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In the Numeric Haskell Repa Tutorial Wiki, there is a passage that reads (for context):

10.1 Fusion, and why you need it

Repa depends critically on array fusion to achieve fast code. Fusion is a fancy name for the combination of inlining and code transformations performed by GHC when it compiles your program. The fusion process merges the array filling loops defined in the Repa library, with the "worker" functions that you write in your own module. If the fusion process fails, then the resulting program will be much slower than it needs to be, often 10x slower an equivalent program using plain Haskell lists. On the other hand, provided fusion works, the resulting code will run as fast as an equivalent cleanly written C program. Making fusion work is not hard once you understand what's going on.

The part that I don't understand is this:

"If the fusion process fails, then the resulting program will be much slower than it needs to be, often 10x slower an equivalent program using plain Haskell lists."

I understand why it would run slower if stream fusion fails, but why does it run that much slower than lists?


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An amendment to the question is how/why would "the fusion process fail"? –  Luke Hoersten Dec 3 '12 at 20:27

2 Answers 2

up vote 3 down vote accepted

Edit: This is not correct--see Don Nelson's comment (and his answer--he knows a lot more about the library than I do).

Immutable arrays cannot share components; disregarding fusion, any modification to an immutable array must reallocate the entire array. By contrast, while list operations are non-destructive, they can share parts: f i (h:t) = i:t, for example, replaces the head of a list in constant time by creating a new list in which the first cell points to the second cell of the original list. Moreover, because lists can be built incrementally, such functions as generators that build a list by repeated calls to a function can still run in O(n) time, while the equivalent function on an immutable array without fusion would need to reallocate the array with every call to the function, taking O(n^2) time.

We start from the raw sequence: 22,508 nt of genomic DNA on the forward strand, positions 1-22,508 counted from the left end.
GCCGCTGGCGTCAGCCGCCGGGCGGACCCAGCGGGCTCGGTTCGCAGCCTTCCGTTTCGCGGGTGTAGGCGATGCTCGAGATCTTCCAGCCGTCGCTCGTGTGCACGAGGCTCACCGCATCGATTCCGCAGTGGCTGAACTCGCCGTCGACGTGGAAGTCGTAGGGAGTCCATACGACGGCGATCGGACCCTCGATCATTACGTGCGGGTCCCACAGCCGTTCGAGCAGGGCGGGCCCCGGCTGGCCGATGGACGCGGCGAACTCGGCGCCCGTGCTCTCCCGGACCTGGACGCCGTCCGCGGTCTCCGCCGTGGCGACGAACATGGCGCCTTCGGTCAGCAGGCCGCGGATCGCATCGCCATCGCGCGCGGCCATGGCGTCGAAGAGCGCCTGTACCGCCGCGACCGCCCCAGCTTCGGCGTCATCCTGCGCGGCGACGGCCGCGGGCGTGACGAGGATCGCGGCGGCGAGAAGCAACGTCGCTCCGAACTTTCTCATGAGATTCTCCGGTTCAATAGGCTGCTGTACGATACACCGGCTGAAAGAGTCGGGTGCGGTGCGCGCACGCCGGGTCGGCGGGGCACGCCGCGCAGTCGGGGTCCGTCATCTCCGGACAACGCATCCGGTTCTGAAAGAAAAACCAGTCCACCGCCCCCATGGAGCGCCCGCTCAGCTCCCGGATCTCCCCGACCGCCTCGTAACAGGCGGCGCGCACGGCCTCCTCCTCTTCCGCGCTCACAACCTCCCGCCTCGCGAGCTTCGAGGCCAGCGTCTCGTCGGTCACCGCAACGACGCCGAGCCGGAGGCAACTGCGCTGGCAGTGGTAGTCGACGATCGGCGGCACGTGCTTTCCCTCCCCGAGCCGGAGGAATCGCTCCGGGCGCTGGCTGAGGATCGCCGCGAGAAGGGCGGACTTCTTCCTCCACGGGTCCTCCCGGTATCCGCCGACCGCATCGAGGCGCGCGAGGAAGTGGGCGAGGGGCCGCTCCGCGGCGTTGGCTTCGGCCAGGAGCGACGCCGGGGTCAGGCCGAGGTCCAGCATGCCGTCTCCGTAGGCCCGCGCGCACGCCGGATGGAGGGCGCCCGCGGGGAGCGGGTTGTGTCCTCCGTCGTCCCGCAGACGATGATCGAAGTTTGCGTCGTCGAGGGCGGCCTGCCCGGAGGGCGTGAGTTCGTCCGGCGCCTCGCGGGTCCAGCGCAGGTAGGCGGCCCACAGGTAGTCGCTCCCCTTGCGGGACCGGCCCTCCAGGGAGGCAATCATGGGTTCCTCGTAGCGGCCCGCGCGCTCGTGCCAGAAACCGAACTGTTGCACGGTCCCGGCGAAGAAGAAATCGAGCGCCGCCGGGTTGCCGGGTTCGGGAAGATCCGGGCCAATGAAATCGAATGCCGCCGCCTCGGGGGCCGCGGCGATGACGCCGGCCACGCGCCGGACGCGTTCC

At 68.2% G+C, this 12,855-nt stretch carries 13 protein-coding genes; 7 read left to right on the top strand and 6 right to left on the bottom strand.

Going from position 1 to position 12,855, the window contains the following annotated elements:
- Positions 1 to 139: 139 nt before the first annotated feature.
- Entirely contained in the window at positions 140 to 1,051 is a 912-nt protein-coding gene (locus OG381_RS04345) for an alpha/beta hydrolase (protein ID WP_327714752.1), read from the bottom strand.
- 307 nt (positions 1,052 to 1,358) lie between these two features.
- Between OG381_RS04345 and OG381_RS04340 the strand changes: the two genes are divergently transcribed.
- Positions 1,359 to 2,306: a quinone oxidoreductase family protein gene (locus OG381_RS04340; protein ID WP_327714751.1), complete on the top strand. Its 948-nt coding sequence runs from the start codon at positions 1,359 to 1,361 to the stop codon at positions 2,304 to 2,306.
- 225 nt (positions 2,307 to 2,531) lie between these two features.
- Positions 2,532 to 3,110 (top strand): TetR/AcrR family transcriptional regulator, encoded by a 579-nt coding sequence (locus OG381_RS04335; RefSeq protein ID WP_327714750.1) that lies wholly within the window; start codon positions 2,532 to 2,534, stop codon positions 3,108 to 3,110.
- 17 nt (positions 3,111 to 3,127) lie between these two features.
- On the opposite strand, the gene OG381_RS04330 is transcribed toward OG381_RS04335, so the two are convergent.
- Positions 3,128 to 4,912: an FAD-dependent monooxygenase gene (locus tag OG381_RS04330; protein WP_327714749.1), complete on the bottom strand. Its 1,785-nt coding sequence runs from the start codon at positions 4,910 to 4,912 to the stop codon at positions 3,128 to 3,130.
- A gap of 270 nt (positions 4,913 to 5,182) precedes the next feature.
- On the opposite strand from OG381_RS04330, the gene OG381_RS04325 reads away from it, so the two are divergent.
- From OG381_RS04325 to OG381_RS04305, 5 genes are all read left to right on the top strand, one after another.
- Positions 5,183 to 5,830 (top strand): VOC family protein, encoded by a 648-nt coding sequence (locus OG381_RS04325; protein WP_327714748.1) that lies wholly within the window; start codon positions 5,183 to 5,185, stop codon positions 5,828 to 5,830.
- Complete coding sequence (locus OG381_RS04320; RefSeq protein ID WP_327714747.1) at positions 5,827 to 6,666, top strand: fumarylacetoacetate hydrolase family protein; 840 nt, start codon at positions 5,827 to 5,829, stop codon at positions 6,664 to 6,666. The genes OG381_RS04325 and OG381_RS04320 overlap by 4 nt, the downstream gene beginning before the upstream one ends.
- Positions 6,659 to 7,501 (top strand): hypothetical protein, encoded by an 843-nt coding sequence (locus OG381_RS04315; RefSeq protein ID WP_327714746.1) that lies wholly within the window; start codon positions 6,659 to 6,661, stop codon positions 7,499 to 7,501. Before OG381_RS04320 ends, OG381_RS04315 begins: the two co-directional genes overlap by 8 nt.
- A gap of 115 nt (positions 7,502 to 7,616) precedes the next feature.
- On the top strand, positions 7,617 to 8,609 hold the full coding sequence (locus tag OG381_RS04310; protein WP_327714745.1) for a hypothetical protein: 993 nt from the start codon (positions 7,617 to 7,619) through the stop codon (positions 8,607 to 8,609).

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This is not exactly right. You can take and share subsections of immutable arrays in O(1) time. You can also share the contents of the array. You just can't modify the structure in certain ways (such as splicing) without copying. –  Don Stewart Dec 5 '12 at 18:17
Ah, true. Thanks! –  isturdy Dec 5 '12 at 18:33

Typically, because lists are lazy, and Repa arrays are strict.

If you fail to fuse a lazy list traversal, e.g.

map f . map g

you pay O(1) cost per value for leaving the intermediate (lazy) cons cell there.

If you fail to fuse the same traversal over a strict sequence, you pay at least O(n) per value for allocating a strict intermediate array.

Also, since fusion mangles your code into an unrecognizable Stream data type, to improve analysis, you can be left with code that has just too many constructors and other overheads.

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